Shalom Center post



Giving Hanukkah New Meaning:

The Festival of Conserving Oil & Energy

Dear friends,

In this special message there are two parts: one of grief, one of hope. Please be sure to read them both.

A word about the second part:

This special report will explain The Shalom Center’s plans to make Hanukkah the festival of conserving oil and energy in our own generation.

These plans for Hope and Hanukkah begin about one-third of the way down this report.

But first, we must face the darkness. Our time of sorrow, near despair.


As Israeli troops first entered Lebanon, we received a letter from a member of one of our Philadelphia congregations, who now lives in northern Israel. Her son was being sent across the border, she said, and she asked – for him and for his comrades in the army, “Pray FIRST.”I was moved by this poignant outcry. She did not ask that we pray ONLY for Israeli lives – but “first” for them. Just as when we say the Mourners’ Kaddish, we focus first on those whom we have known and loved directly, and only then for others.

So we pray first in grief for Pam Waechter, the Seattle Jew who was murdered by an American Muslim who said he was consumed with rage at what Israel has done to Lebanon. And we pray for a speedy refuah shleymah – a full recovery to vibrant health – to the others wounded in his attack on the Jewish Federation in Seattle. My right arm is aching as I type this – “If I forget you, Godwrestling folk, may my right arm forget its strength.“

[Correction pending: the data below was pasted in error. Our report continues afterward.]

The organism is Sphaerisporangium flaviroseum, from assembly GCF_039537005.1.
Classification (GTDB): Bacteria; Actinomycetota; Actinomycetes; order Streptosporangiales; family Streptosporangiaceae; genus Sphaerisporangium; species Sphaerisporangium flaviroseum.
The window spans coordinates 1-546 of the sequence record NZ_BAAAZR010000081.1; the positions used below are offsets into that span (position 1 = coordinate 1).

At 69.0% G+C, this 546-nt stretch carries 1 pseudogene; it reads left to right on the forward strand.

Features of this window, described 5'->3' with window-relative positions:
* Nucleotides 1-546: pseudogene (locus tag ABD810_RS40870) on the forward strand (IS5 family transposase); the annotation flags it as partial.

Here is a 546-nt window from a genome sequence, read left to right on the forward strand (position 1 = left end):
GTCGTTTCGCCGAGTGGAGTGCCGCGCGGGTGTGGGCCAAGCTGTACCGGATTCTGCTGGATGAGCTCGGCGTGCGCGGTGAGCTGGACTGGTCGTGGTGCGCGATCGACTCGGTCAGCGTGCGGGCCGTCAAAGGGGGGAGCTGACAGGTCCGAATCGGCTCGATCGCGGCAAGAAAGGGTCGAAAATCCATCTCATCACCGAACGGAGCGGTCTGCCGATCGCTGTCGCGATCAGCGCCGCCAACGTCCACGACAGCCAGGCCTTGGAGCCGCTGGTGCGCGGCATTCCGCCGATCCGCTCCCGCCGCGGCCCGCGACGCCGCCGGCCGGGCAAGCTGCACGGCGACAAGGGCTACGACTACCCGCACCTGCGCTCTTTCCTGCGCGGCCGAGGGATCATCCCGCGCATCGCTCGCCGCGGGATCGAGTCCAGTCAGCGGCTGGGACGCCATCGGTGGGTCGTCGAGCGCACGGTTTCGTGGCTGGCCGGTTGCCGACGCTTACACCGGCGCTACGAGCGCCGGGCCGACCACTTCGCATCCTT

I welcome the condemnation of the attack issued by CAIR, the Council on American-Islamic Relations, and I am sure by other Muslim organizations. We have already suggested to our Seattle supporters of the Peace of Abraham, Hagar, and Sarah, that Jews and Muslims gather publicly there to mourn the dead, pray for the wounded, and condemn the attack.

And I turn as well to the 50 or more civilians killed and many wounded in Kana in Lebanon, half of them children, suffering from an Israeli air strike against the village.

The Israeli Air Force said it had information that rockets were fired against Israel from nearby; but the question arises again and again, to ALL sides in this many-sided war, whether they could have used alternatives at every stage. Alternatives that would have made murders and massacres less likely, peace more possible.

If there had been a cease-fire imposed by the world a week ago, Kana’s dead would be alive today. Perhaps the Seattle killer would have been consumed by more grief than rage, and other lives would not have been lost.

Blood feuds are easy to start, easy to expand, hard to stop. No one should stand in the way of stopping them.

Often, when I or anyone mentions such deaths in the same breath – one might better say, the same un-breath – we are accused of the fallacy of “moral equivalence.” When I hear such an outcry, one feeling and one thought rise up in me:

To the dead and the suffering, moral “equivalence” and moral “un-equivalence” are empty of meaning. The dead are dead; the maimed are maimed. Wailing sweeps away all philosophic weighing.

And as I have said before, the individual person who deliberately intends to kill a civilian may be morally different from one who does so without intending to. But when every shred of experience is that a policy will kill the innocent, there is an institutional responsibility to pursue a different policy. The children who die by “accident” in a drive-by killing aimed at a drug lord from another gang are not “collateral damage.”

The killing must stop – in Iraq, in Palestine, in Israel, in Lebanon, in America.


Let us turn to hope and Hanukkah.